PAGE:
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HUD Tracks Housing Cost Trends

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By Angela Carter

RISMEDIA, August 21, 2008-(MCT)-Over 20 years, median housing costs have risen 128%, from $348 per month to $793, while the proportion of household income spent on housing went from 19% to 22% in the same period, according to a report by the U.S. Department of Housing and Urban Development.

The report, “Trends in Housing Costs: 1985-2005 and the 30-Percent-of-Income Standard,” examined national cost trends from 1985 to 2005 for renters, homeowners with a mortgage and owners without a mortgage.

Monthly housing costs for owners with mortgages increased from $670 in 1985 to $1,521 in 2005, or 127%.

Payments to principal and interest on mortgages represented about two-thirds of monthly housing costs for owners with mortgages.

The second-highest cost was utilities, with electricity contributing the most expense, followed by gas.

For owners without mortgages, the highest housing costs were utilities, with real estate taxes running second highest.

HUD has long applied an affordability standard to federally subsidized housing units that caps the renter’s portion of housing costs to 30% of their annual income.

Researchers found that, in general, low-income households of $33,412 per year, very low income households of $24,668 a year, and extremely low-income households of $9,905 per year exceeded the 30% standard and were in danger of not having enough to meet other minimum needs.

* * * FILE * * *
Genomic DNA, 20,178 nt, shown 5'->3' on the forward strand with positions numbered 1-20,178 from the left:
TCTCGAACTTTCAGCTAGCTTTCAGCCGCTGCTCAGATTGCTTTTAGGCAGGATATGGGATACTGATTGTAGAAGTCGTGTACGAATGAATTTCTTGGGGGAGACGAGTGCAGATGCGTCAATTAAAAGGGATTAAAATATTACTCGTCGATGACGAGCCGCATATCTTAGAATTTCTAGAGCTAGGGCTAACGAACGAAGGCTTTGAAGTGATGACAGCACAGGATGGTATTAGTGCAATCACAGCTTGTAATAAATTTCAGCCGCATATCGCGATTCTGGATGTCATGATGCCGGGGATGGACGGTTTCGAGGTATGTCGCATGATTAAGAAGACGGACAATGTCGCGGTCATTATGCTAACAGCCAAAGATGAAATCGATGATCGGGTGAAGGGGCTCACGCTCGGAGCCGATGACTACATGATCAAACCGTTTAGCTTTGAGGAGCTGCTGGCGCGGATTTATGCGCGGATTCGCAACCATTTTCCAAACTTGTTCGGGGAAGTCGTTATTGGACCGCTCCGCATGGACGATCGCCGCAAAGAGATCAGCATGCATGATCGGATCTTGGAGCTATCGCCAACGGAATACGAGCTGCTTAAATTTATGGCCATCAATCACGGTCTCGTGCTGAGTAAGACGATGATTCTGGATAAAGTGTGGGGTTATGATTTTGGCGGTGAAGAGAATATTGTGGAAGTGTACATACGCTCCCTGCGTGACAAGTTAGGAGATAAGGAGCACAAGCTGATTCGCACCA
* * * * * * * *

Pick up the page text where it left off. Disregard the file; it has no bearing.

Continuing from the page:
Households with incomes within the range of “moderate”-$42,067 per year-to “extremely high” income-$127,730 a year-spent less than 30% of their earnings on housing and had more left over to consume other goods.

HUD spokesman Brian Sullivan said the department periodically studies how the standard and other funding formulas are performing.

For example, HUD also regularly reviews its funding formulas for the Community Development Block Grant program, which helps transform and stabilize communities.

“We keep watching these standards to see if they’re getting money to where it’s needed,” Sullivan said.

If the housing affordability standard were lowered to 25%, for example, without additional money allocated by Congress to make up the difference, HUD would not be able to help as many families, he said.

Copyright © 2008, New Haven Register, Conn.
Distributed by McClatchy-Tribune Information Services.

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